Your April 30 editorial “Prevent child abuse” was spot on in emphasizing the need for responsible parenting and community intervention to prevent child abuse. People must support efforts by local agencies and individuals to protect our children.
Ohio lawmakers should define medical child abuse as a form of child maltreatment, the same as sexual, physical, and emotional abuse and neglect. Medical child abuse should be prosecuted in the same manner as other crimes against children.
We must not include Munchausen syndrome by proxy, a type of abuse in which a caregiver induces or falsifies symptoms of a disease or illness in a child. With that, as much consideration is given to the perpetrator as to the victim.
The concern needs to be directly and only for the child, not for why the perpetrator is medically abusing the child. Concern for the perpetrator can be expressed by law enforcement and mental health professionals.
Because medical professionals are required to report suspected child abuse, mandatory training to spot medical child abuse detection should be a given.
Editor’s note: The writer is founder and president of Yell & Tell: Stop Child Abuse Now Inc., a nonprofit agency that seeks to prevent child abuse through education.
Race has no place in Obama criticism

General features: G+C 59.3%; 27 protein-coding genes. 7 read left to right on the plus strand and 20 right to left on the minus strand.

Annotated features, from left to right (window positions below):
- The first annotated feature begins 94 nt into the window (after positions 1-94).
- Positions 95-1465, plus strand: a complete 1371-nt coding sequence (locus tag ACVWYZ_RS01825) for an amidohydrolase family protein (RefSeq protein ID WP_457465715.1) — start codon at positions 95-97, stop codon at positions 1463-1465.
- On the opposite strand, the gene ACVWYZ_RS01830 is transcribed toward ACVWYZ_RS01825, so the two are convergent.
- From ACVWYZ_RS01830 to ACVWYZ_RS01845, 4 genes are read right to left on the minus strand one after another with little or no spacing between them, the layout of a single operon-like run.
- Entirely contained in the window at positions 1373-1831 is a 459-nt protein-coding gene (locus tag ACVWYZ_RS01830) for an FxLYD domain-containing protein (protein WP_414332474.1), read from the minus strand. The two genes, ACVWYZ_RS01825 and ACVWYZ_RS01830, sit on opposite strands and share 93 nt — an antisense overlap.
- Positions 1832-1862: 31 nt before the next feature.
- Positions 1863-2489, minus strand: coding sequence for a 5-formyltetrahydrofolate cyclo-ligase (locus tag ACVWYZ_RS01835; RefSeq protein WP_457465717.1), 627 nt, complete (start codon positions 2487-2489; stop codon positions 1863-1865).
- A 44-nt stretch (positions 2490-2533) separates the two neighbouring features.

It seems that until recently, columnists and other political pundits have been reluctant to state flatly that what is driving the vitriol against President Obama is racial hatred (“Racial prejudice is not back; it never left,” op-ed column, May 3).
Such virulence is reserved not just for the President, but also for almost any idea or legislation he has proposed. The recent comments of Los Angeles Clippers owner Donald Sterling and Nevada rancher Cliven Bundy focus attention on the racist poison that remains in the hearts and minds of many people.
I can remember similar hatred directed toward another president. John F. Kennedy was bitterly opposed by many conservatives simply because he was Roman Catholic, a denomination lumped with blacks and Jews in the views of white supremacist groups.
It’s politically healthy to debate the beliefs of conservatives and liberals. But rejecting ideas based only on who holds them — especially if such rejection is racist — is small-minded and counterproductive.